Let’s talk about Money
Not me and you per se, but to our students.
Ask most educators and they will agree that they want to make sure students are prepared for the world they go into once they leave our schools. Whether that’s to the big scary secondary they’ll be entering, college, or the workplace, we want our students to prosper. We ensure they are equipped to the best of our ability with a broad vocabulary, mathematical skills but not the one thing that will, whether we like to admit it or not will determine how happy they are, (to an extent, I say to an extent because a decade-old study by Angus Deaton, the 2015 Nobel laureate in economics, found that the correlation between emotional wellbeing and income tops out once a person earns $75,000. Although more recent studies have refuted this.)
As a Business and Economics teacher I’m surprised by how many students come into my classroom with extreme views to money. As young as 14 some see it as the root of all evil, when we discuss why an entrepreneur starts a business I usually get one of two responses 1) to make loads of money and have fast cars and yachts or b) to express themselves through whatever they create. There’s not much in between. This unrealistic understanding of money is something I have been interested in for a while now.
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Back in 2014 I worked at a comprehensive where I worked with a group of 5 girls from very difficult backgrounds and as a result significant behaviour issues. I’d have an hour with them a week to discuss ambitions for the future. We would explore careers, talk about the dream lives they wished to live, their fears of the future. I loved that hour with them. They always brought their whole selves to that session and left their attitudes at the door. In one session I decided to help them map out what level of income they would need depending on their expected expenditure. Any ideas how much they wanted to spend a year?
Quarter of a million pounds.
They were shocked when I said this was unlikely to happen.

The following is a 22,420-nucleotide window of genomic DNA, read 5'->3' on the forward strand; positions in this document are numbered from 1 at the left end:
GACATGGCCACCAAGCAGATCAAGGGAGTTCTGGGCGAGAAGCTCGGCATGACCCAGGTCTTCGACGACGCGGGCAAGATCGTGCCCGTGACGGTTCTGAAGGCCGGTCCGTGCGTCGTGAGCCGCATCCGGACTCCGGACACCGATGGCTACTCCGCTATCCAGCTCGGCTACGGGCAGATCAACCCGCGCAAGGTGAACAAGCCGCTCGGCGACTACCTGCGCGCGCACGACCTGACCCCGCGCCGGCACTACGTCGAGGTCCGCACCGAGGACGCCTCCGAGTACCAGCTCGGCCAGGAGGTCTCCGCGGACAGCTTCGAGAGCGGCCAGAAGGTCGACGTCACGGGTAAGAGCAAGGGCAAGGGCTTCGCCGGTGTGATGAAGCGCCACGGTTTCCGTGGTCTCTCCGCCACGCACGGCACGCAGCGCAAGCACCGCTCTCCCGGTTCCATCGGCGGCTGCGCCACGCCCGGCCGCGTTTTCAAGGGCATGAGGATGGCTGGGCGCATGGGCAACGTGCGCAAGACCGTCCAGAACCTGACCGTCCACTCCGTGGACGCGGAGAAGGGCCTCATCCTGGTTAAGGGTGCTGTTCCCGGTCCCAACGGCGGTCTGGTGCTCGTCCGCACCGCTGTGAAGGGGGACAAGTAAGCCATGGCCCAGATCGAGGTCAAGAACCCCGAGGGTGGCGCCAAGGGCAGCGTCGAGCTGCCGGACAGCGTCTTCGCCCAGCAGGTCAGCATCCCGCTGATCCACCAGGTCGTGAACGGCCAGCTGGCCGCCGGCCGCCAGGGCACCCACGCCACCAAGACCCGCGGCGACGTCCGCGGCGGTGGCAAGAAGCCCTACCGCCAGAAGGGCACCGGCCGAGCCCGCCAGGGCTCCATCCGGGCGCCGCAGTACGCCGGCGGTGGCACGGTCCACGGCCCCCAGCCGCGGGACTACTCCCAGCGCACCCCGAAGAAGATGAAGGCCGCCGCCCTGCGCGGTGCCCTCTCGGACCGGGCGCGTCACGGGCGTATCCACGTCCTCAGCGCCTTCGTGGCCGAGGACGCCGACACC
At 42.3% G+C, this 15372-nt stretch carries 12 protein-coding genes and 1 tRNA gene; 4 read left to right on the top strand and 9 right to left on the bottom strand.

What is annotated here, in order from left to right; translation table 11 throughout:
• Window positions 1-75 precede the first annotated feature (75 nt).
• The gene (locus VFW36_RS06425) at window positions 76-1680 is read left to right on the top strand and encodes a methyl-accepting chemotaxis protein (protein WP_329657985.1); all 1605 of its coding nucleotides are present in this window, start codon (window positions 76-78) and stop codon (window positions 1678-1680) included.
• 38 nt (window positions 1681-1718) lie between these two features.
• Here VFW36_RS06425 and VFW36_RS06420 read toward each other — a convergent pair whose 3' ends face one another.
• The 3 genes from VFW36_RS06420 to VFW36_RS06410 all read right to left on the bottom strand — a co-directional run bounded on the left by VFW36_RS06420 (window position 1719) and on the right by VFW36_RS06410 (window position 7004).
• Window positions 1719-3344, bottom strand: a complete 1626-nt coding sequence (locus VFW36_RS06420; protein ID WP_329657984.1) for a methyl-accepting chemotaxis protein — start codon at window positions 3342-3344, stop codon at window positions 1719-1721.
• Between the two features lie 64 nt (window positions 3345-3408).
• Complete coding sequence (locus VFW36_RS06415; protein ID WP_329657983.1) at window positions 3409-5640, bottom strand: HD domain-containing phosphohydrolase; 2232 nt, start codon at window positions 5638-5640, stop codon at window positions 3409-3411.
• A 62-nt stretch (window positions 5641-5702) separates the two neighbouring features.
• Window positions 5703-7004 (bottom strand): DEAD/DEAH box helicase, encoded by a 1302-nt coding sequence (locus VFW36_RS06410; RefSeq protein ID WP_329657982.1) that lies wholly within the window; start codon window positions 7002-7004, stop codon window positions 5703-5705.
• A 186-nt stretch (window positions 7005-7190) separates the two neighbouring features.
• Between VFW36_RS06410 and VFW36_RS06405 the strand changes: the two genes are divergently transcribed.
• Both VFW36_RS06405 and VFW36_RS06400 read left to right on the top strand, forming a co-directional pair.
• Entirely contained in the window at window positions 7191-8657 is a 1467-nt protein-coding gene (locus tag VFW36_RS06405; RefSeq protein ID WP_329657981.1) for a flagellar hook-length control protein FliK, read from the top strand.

Here were 5 girls that we were desperately trying to get ready for the world beyond the classroom and they had no idea about what they could earn and what that would buy them.
If you ask me that is a disservice. The picture doesn’t get any better with students who may come from a more privileged background, I’ve asked the same questions over and over again and it becomes clear that students don’t know where to start with money, how much they need or what living in the UK costs.
Similarly for the past 7 years I have asked groups of students how much they think they will need on a yearly basis to be happy. To really feel they have made it. The response. 99% of the time. £1 million. They can’t tell me why? Just seems like a nice figure. Would they be happy with £500,000? They shrug. £80,000. Again blank stares.
So this series of blogs is about Money. Areas I hope to cover:
- What kind of life students hope to lead and how much it will cost them
- Why save?
- Pay yourself first
- The value of giving
- Is it worth going to uni
- How to build a strong credit score
- The difference between debit and credit
- Different types
- Where does tax money go?
Entrepreneurship and multiple sources of income:
- The value of the side hustle
- How do you start a business?
- Shares and investing
- Supply and Demand
Hell maybe you want to learn about money? Maybe the above questions are questions you haven’t explored either. I know I didn’t until I was about 30.
For each one I will also provide resources that you can use in the classroom.
I hope it helps.
Anyone who would like to collaborate is more than welcome to contact me on @noonetoldmehow
Any feedback welcome.
Flowers much appreciated 😉
Please Note: Resources will be published on a weekly basis and a link will be sent to your inbox 🙂